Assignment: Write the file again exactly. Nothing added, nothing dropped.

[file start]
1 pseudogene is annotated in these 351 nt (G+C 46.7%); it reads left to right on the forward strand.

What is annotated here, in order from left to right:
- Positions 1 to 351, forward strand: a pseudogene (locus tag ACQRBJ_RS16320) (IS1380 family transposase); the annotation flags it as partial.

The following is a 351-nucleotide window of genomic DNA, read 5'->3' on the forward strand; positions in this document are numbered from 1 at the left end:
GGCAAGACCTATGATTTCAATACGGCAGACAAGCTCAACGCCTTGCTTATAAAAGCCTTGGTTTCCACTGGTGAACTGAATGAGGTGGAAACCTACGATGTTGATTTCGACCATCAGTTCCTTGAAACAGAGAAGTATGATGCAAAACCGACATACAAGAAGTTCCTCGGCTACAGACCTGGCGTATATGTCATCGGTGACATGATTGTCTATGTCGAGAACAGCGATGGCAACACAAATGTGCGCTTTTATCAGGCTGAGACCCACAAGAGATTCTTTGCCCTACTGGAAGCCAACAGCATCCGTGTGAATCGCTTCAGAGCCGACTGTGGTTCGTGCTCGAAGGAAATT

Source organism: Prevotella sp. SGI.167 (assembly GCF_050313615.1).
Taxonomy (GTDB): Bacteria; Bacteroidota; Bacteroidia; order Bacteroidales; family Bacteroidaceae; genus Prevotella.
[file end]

1 pseudogene is annotated in these 351 nt (G+C 46.7%); it reads left to right on the forward strand.

What is annotated here, in order from left to right:
- Positions 1 to 351, forward strand: a pseudogene (locus tag ACQRBJ_RS16320) (IS1380 family transposase); the annotation flags it as partial.

The following is a 351-nucleotide window of genomic DNA, read 5'->3' on the forward strand; positions in this document are numbered from 1 at the left end:
GGCAAGACCTATGATTTCAATACGGCAGACAAGCTCAACGCCTTGCTTATAAAAGCCTTGGTTTCCACTGGTGAACTGAATGAGGTGGAAACCTACGATGTTGATTTCGACCATCAGTTCCTTGAAACAGAGAAGTATGATGCAAAACCGACATACAAGAAGTTCCTCGGCTACAGACCTGGCGTATATGTCATCGGTGACATGATTGTCTATGTCGAGAACAGCGATGGCAACACAAATGTGCGCTTTTATCAGGCTGAGACCCACAAGAGATTCTTTGCCCTACTGGAAGCCAACAGCATCCGTGTGAATCGCTTCAGAGCCGACTGTGGTTCGTGCTCGAAGGAAATT

Source organism: Prevotella sp. SGI.167 (assembly GCF_050313615.1).
Taxonomy (GTDB): Bacteria; Bacteroidota; Bacteroidia; order Bacteroidales; family Bacteroidaceae; genus Prevotella.